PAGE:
Cue the Applause

Cue, the fine-dining restaurant in the new Guthrie, neatly combines high food ethics and high style

For instance, you could be utterly ignorant of common hog-feedlot practices and Cue's avoidance of same, and still find Cue's pork prime rib ($26) delicious. It's a rack of several Yorkshire pork chops pan-seared so that the plummy meat is russet-brown at its exterior, the fat as crisp as bacon, the interior meat slightly gamy, but so rich and sweet you may find yourself proclaiming to your date, as I did to mine: "Pork doesn't get any better than this, this is why we live in the Midwest!" This pork, which comes from Fischer Farm in Waseca, is served with a simple "stone fruit catsup," a thin red sauce with sweet and piquant notes, as well as a roast hash of squash, potatoes, and more root vegetables. The Hill & Vale Farm Minnesota lamb roast ($27) might as well be sushi of the land—berrylike meat is served rare and red as raw tuna, and is just as lush and melting. It's accompanied by local preserved cranberries, toasted walnuts, and Native American hand-harvested wild rice, and is such a local dish it could be on our state flag. Has the pre-theater crowd ever had it so good?

I was surprised by the extent to which Cue really does function as a pre-theater restaurant; on many nights the dining room is packed at five o'clock, and empties out at 7:00 as if someone had just sprung trap doors beneath all the seats. (To lure in diners without theater tickets, the restaurant has just started offering a $40 three-course meal, starting at 6:30.) At ten o'clock on Fridays and Saturdays, Cue also offers a post-theater menu of lighter fare and desserts, including the remarkable spinach and frisée salad ($10), dressed in a simple lemon vinaigrette but topped with a supple poached duck egg and a circle of pancetta as crisp as burnt sugar.

My only complaints with Cue have to do with the desserts, and the kitchen's propensity to oversalt things. The salt problem tends to afflict risottos the most: One night's vegetarian entree of a sugar pumpkin risotto ($18) topped with fried bits of leek was so painfully salty I couldn't even taste the pumpkin. Another night, the risotto of black barley and preserved cherries that accompanied a marinated and grilled Wild Acres poussin ($27) was almost inedible. The fried oyster mushrooms topping the Hidden Springs Creamery sheep's milk ricotta and almond ravioli ($19) had such a dusting of finishing salt, they actually burned my lips.

Desserts have enormous consistency issues. I don't doubt that pastry chef Carrie Summer is talented, but what reaches the guests is all over the map. I tried her version of cheesecake ($8) twice. Once the dish was the very definition of adorable: A quarter-inch thick, bright-orange square of sponge cake was topped with a simple, creamy ice-cream scoop of cheesecake-like filling, on top of which rested a salty little parmesan tuile that seemed to speak wittily to the various extremes of the life of cheese—the aged parmesan, the youthful cream of the cheesecake filling. Beside this artful stack were tender little nubbins of spiced poached pear; it was a playful, tasty little flight of joy. The next time I tried the dish, however, the sponge cake had ballooned to a Halloween potluck half-inch thick, the poached pears on the side were undercooked and unripe as potatoes, the cheesecake filling was melted and slovenly—it was like a fun-house distortion of itself, except without the fun. It also left me wondering if the brioche donut with mustard ice cream ($8) was always as repellant as it was when I tried it—I got a fried, eggy thing that looked like a mini-muffin paired with a sauce containing sour preserved cherries and served alongside an unsweet mustard ice cream that tasted as if it longed to be off somewhere private with roast beef. The pastry chef favors unusual ice-cream flavors: Thyme ice cream accompanies the chocolate dessert (a dessert which strongly resembles a brownie); pumpkin ice cream comes with the fairly standard spice cake.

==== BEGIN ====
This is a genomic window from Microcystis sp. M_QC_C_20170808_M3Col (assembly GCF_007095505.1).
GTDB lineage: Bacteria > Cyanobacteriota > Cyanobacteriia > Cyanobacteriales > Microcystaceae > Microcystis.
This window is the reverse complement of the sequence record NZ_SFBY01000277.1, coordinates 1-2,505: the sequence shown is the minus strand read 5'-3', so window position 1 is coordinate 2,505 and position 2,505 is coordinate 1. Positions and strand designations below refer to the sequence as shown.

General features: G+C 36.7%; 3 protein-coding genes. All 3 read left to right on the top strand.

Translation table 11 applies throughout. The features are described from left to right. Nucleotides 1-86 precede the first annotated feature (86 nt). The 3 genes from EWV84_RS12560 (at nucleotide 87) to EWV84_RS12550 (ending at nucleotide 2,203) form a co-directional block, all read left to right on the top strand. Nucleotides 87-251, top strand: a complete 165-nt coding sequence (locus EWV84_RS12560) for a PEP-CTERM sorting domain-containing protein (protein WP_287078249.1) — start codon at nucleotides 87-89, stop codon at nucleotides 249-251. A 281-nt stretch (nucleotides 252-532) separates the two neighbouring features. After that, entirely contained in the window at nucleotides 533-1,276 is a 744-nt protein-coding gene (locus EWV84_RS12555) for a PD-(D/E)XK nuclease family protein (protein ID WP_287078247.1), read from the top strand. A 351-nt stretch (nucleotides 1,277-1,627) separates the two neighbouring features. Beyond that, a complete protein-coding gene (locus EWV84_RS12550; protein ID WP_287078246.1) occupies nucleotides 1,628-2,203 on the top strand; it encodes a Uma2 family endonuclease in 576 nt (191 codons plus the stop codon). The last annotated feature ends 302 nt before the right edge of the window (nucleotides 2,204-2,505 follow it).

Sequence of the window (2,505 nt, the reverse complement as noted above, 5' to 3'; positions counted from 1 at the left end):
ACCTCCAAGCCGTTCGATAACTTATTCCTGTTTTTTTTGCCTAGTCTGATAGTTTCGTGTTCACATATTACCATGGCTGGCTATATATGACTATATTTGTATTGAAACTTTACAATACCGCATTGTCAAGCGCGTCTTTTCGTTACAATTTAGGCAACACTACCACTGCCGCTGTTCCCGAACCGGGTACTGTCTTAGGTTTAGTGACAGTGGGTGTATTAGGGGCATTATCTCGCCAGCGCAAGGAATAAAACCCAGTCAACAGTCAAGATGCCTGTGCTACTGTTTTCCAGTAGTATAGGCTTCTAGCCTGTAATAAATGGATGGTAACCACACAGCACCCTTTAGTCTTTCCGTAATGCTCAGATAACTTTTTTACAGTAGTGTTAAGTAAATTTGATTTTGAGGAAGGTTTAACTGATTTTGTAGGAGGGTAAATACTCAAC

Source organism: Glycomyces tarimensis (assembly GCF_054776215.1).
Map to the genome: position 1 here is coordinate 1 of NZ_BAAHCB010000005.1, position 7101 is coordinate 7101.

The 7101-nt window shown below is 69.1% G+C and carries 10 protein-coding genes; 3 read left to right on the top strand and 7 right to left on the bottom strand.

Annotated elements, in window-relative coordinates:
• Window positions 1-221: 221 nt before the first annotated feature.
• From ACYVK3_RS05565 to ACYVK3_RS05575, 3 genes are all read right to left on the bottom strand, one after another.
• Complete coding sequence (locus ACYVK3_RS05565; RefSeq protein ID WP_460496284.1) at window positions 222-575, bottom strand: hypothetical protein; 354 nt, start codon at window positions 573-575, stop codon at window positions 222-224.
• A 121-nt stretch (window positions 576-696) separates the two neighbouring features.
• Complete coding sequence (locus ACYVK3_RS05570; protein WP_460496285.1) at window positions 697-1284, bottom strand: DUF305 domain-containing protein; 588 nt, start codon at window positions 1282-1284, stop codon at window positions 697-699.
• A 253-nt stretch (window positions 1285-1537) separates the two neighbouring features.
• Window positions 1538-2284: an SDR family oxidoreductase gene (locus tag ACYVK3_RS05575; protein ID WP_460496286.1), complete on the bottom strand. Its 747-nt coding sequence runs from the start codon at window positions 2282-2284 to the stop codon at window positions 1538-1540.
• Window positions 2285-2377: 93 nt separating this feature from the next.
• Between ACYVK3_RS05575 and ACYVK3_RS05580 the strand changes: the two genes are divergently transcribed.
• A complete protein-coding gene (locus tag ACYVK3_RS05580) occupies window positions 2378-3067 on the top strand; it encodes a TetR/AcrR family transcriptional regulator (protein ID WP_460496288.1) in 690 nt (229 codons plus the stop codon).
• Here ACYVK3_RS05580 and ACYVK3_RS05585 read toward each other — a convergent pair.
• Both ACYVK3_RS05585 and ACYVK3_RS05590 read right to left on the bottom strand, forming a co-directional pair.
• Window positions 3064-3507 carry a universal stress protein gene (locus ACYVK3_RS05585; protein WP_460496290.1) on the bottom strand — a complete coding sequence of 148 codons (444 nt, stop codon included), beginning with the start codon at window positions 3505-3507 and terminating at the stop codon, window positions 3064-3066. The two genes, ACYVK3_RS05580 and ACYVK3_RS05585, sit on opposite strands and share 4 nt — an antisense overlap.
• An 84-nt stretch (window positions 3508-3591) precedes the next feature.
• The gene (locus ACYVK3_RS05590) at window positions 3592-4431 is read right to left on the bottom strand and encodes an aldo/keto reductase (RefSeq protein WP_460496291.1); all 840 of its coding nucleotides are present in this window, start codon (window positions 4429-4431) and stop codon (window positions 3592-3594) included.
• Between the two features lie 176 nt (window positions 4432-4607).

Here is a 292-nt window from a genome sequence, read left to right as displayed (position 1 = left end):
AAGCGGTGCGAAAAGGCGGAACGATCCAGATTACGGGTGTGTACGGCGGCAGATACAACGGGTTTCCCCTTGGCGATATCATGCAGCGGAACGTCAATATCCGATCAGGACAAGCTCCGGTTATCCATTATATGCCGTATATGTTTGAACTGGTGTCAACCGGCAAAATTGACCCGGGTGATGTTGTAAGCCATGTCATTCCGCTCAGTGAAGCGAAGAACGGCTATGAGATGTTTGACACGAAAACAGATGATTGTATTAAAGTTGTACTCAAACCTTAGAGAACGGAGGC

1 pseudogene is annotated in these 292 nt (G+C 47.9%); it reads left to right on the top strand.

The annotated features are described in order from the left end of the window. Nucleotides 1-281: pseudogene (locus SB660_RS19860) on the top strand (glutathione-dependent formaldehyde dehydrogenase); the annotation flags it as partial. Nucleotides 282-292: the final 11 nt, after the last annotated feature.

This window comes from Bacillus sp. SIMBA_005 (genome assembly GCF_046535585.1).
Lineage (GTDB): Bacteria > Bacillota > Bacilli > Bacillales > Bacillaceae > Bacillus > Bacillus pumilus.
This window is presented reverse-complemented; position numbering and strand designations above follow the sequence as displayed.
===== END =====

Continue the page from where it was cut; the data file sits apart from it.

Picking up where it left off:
If the whole idea of mustard, thyme, and pumpkin ice creams drives you to drink, please know that Cue is a great place to do so. The cocktails are both original and tasty—and that's the rarest combination when it comes to dry cocktails, isn't it? Hats off to head bartender Conor Kennedy, he has accomplished much. I was delighted with how dry the house Ginger Manhattan ($9) was. It's made with fresh ginger-infused Jameson and sweet vermouth, and it is a noble variation on the classic. A Minnesota Apple Collins ($8) was made with caraway-infused gin and fresh local apple cider; it tasted like a pure and clean Tom Collins that also was an apple sandwich on rye bread, which is a nicer experience than it sounds. The wine list at Cue is a joy—it's global, entirely thought through, and manages to hit the sweet spot of being both long and carefully chosen, meaning it's almost entirely free of popular deadwood. The Riesling, Alsatian, and dry Chardonnay sections are particularly appealing. The stemware is Spiegelau crystal, and you receive it even if you order from the glass list. I like the glass list very much, though, at $8 to $18 per, it reaches some ridiculously expensive heights; I just think it's kind of nice to get to try some pricier things I wouldn't ever buy a bottle of. Speaking of which, a number of rare dessert wines and ports are available at Cue by the glass, including Dr. Loosen Blue Slate Eiswein ($13), which has the perfume of ripe peaches and tastes like honey infused with the energy of a strong spotlight. I split a glass with a friend, and our server kindly poured two little half-glasses for us into rosebud-shaped Spiegelau dessert-wine glasses, and as I sipped the rare treat I took a few moments to think about the birth of the first Guthrie Theater. No, seriously, I did.

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